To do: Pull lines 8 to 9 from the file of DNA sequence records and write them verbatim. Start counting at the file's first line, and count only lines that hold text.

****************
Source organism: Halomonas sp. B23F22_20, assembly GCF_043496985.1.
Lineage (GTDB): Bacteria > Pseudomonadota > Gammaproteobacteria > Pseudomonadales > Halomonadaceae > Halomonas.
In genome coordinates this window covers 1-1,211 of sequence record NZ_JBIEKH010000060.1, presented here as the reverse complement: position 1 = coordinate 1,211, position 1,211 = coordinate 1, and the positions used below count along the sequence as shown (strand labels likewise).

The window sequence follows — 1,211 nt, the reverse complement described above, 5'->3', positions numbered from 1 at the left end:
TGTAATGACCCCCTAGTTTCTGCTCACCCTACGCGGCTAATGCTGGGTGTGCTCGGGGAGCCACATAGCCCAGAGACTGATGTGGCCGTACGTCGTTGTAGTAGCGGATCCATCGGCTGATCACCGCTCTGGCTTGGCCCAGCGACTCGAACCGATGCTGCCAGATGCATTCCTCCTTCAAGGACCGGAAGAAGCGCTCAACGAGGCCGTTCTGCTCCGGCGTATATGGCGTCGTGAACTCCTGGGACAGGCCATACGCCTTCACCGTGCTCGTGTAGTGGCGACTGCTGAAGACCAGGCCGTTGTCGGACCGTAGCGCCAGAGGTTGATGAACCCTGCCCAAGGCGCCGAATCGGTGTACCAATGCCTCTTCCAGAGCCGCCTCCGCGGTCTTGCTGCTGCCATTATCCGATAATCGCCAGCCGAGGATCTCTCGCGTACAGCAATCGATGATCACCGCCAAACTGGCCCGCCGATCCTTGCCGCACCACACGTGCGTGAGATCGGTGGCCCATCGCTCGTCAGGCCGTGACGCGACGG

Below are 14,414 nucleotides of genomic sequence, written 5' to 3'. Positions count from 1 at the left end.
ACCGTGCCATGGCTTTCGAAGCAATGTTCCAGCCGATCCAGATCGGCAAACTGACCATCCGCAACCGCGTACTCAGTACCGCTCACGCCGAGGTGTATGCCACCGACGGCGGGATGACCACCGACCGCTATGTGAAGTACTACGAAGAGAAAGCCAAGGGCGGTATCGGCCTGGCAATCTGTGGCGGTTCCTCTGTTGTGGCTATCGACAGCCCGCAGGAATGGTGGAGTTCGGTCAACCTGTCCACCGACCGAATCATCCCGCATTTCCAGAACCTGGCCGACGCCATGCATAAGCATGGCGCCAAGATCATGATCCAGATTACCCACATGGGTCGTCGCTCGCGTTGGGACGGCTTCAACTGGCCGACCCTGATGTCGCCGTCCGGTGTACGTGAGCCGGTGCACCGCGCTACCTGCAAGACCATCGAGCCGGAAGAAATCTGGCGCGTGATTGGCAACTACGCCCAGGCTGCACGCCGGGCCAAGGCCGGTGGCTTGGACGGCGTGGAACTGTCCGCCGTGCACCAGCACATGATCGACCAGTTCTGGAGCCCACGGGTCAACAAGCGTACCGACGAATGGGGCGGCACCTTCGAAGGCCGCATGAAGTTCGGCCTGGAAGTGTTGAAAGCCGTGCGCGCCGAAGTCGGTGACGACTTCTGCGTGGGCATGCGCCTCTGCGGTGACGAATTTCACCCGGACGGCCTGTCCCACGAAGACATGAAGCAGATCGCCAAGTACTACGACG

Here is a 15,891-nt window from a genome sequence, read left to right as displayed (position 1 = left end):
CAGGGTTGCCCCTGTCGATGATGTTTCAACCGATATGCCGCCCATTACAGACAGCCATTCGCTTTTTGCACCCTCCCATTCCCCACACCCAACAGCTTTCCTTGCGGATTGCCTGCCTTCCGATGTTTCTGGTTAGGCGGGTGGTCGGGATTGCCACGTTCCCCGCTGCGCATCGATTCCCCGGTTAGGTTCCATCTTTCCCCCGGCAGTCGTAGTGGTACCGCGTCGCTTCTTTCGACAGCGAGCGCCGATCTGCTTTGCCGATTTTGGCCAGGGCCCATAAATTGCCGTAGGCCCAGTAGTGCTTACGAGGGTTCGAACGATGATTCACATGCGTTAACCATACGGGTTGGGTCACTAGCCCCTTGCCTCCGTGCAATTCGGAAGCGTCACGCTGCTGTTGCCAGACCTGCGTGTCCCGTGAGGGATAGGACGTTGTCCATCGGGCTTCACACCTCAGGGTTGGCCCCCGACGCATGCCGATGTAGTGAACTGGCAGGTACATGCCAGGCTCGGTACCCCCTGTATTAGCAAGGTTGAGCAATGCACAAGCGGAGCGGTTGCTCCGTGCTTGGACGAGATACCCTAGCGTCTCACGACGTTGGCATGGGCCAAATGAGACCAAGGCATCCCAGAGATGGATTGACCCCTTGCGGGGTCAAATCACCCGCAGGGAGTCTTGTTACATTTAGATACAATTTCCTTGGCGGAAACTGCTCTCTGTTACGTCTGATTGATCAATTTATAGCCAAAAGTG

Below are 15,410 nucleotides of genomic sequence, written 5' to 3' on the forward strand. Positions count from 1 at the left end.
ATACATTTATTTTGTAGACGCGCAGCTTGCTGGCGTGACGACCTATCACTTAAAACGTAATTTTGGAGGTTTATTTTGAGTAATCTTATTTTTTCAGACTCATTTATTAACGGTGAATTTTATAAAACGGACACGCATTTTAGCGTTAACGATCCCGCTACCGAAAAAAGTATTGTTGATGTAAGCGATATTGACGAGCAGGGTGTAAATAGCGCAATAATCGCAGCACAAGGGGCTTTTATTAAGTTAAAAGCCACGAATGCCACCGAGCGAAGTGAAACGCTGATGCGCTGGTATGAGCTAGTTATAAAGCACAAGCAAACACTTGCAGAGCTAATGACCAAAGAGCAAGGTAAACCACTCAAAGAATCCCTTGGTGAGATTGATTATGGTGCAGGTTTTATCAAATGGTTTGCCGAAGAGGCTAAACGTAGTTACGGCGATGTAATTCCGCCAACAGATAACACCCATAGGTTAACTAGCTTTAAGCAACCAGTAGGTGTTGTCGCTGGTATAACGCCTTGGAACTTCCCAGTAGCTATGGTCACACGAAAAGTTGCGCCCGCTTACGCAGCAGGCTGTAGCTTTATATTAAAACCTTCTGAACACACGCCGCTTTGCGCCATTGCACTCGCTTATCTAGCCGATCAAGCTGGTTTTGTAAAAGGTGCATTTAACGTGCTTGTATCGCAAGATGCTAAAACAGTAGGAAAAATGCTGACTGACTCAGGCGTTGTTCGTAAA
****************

Here is a 15,891-nt window from a genome sequence, read left to right as displayed (position 1 = left end):
CAGGGTTGCCCCTGTCGATGATGTTTCAACCGATATGCCGCCCATTACAGACAGCCATTCGCTTTTTGCACCCTCCCATTCCCCACACCCAACAGCTTTCCTTGCGGATTGCCTGCCTTCCGATGTTTCTGGTTAGGCGGGTGGTCGGGATTGCCACGTTCCCCGCTGCGCATCGATTCCCCGGTTAGGTTCCATCTTTCCCCCGGCAGTCGTAGTGGTACCGCGTCGCTTCTTTCGACAGCGAGCGCCGATCTGCTTTGCCGATTTTGGCCAGGGCCCATAAATTGCCGTAGGCCCAGTAGTGCTTACGAGGGTTCGAACGATGATTCACATGCGTTAACCATACGGGTTGGGTCACTAGCCCCTTGCCTCCGTGCAATTCGGAAGCGTCACGCTGCTGTTGCCAGACCTGCGTGTCCCGTGAGGGATAGGACGTTGTCCATCGGGCTTCACACCTCAGGGTTGGCCCCCGACGCATGCCGATGTAGTGAACTGGCAGGTACATGCCAGGCTCGGTACCCCCTGTATTAGCAAGGTTGAGCAATGCACAAGCGGAGCGGTTGCTCCGTGCTTGGACGAGATACCCTAGCGTCTCACGACGTTGGCATGGGCCAAATGAGACCAAGGCATCCCAGAGATGGATTGACCCCTTGCGGGGTCAAATCACCCGCAGGGAGTCTTGTTACATTTAGATACAATTTCCTTGGCGGAAACTGCTCTCTGTTACGTCTGATTGATCAATTTATAGCCAAAAGTG